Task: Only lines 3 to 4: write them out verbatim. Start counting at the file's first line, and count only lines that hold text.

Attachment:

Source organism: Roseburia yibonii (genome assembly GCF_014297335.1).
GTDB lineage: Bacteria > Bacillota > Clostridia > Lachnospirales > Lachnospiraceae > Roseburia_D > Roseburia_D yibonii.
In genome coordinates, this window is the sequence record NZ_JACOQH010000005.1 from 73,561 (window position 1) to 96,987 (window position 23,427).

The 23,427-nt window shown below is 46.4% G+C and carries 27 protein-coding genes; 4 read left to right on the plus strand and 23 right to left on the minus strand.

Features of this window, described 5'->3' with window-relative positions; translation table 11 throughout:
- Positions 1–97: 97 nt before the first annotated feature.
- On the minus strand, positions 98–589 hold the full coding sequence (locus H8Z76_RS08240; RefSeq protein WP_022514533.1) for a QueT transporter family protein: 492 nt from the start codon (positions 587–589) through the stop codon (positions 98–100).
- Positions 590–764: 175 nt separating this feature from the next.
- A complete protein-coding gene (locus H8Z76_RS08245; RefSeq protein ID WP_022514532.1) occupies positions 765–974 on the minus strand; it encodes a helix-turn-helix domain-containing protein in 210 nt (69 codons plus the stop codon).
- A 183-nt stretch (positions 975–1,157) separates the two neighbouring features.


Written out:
In genome coordinates, this window is the sequence record NZ_JACOQH010000005.1 from 73,561 (window position 1) to 96,987 (window position 23,427).

The 23,427-nt window shown below is 46.4% G+C and carries 27 protein-coding genes; 4 read left to right on the plus strand and 23 right to left on the minus strand.